Assume you have $x_i \sim \operatorname{Bernoulli}(p_i)$ with $p_i \sim \operatorname{Beta}(\alpha,\beta)$.

I am exploring $Z=X_1+ \dots +X_n$

According to this page, it is $Z \sim \operatorname{BetaBinomial}(n,\alpha,\beta)$

but according to this page, with simulation, it is $Z \sim \operatorname{Binomial}(n,\frac{\alpha}{\alpha+\beta})$

Two different distributions. Which one is correct?

Also equally important, what is the difference in assumptions for each? So I know when to use them correctly and can simulate either one in the right context. Thanks!


1 Answer 1


Short summary: if the $p_i$s are independent, it's the binomial. If the $p_i$s are all equal, it's the beta-binomial.

By $X_i \sim \textrm{Bernoulli}(p_i)$, you must mean the conditional distribution $X_i\mid p_i \sim \textrm{Bernoulli}(p_i)$. The marginal distribution of $X_i$ (that is, the distribution obtained by averaging over different values of $p_i$s) is obtained, e.g., by noting that $X_i$ is Bernoulli, and computing the expectation using the tower law: \begin{equation} \mathbb{E}(X_i) = \mathbb{E}(\mathbb{E}(X_i \mid p_i)) = \mathbb{E}(p_i) = \frac{\alpha}{\alpha+\beta}. \end{equation} So, $X_i \sim \textrm{Bernoulli}(\frac{\alpha}{\alpha+\beta})$, for all $i$. However, this does not yet determine the distribution of $Z$ as you have not specified enough information to deduce the joint distribution of $X_i$s. Two additional things are needed:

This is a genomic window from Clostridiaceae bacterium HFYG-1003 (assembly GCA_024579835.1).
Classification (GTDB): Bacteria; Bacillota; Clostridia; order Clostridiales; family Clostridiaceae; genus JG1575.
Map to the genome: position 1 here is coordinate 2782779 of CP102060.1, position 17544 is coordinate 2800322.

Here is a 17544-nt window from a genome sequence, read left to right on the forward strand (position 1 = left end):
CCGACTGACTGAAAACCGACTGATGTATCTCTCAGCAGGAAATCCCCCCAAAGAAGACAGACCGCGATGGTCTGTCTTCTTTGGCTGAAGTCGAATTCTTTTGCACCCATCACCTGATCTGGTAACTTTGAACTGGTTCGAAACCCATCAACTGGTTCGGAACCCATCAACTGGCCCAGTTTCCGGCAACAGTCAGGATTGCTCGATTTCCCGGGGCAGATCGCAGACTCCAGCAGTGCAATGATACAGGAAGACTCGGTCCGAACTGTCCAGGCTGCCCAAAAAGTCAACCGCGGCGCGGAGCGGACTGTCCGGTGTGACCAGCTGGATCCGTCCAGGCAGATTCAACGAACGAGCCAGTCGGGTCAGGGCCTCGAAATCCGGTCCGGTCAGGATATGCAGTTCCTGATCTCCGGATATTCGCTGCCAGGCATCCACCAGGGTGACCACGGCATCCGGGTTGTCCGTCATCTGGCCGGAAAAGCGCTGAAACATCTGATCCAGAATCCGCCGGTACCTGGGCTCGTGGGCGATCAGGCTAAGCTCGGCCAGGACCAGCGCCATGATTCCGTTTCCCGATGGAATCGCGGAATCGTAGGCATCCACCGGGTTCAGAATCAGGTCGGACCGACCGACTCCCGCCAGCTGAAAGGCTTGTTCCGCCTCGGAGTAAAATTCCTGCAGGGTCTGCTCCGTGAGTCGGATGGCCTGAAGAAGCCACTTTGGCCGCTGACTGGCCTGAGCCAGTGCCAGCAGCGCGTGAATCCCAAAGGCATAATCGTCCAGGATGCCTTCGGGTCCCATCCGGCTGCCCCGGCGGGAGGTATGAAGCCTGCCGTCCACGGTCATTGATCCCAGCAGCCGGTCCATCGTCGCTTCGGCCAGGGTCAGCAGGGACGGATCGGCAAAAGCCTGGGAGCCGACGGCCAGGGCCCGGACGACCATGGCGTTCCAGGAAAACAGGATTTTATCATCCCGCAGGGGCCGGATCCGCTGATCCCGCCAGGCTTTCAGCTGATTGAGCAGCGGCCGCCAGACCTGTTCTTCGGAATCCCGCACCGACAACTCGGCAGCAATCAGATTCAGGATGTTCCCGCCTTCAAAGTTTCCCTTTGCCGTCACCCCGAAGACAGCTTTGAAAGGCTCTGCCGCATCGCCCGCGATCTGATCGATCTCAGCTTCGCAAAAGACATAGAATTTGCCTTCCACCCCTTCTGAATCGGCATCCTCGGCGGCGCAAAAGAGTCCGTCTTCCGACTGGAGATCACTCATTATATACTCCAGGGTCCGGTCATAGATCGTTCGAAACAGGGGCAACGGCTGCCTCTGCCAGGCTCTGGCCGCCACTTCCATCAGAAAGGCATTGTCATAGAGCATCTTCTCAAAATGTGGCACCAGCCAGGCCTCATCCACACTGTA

1. The conditional distribution of $X_i$s given the $p_i$s, $p(X_1,\ldots,X_n \mid p_1,\ldots,p_n)$.
  2. The joint distribution of the $p_i$s: $p(p_1,\ldots,p_n)$.

For the first part, I guess&assume you intend the $X$s to be conditionally independent given the $p$s. The difference of the two distributions mentioned in your question stems from the second point.

If we assume the $p$s to be mutually independent, then the $X$s will be mutually independent, too, as each $X$ depends on only one $p$ and the $X$s are conditionally independent given the $p$s. Then, $Z$ is just the sum of iid. Bernoulli random variables. But this is the definition of the binomial distribution, and thus indeed \begin{equation} Z \sim \textrm{Binomial}\left(n,\frac{\alpha}{\alpha+\beta}\right). \end{equation} Note that in this case it did not make much sense to define the $p$s in the first place: if each $p_i$ influences only the corresponding $X_i$, nothing is learned about the distribution of $p_i$ except via the value of $X_i$. Thus, the $p_i$s are useless in the sense that the exactly same model would have been easier to specify by just stating that $X_i$s are independent Bernoulli random variables with parameter $\alpha/(\alpha+\beta)$.

The beta-binomial distribution is actually defined so that there is only one $p$ parameter drawn from the beta distribution, and then all $X_i$s are Bernoulli with this $p$. This is obtained as a special case of your question by stating in my "step 2" that the joint distribution of the $p_i$s are all the same.

By defining some other dependence structures for the $p_i$s (not independent, but not constrained to be equal either), other distributions for $Z$ would be obtained, but I don't know if any of these have special names.


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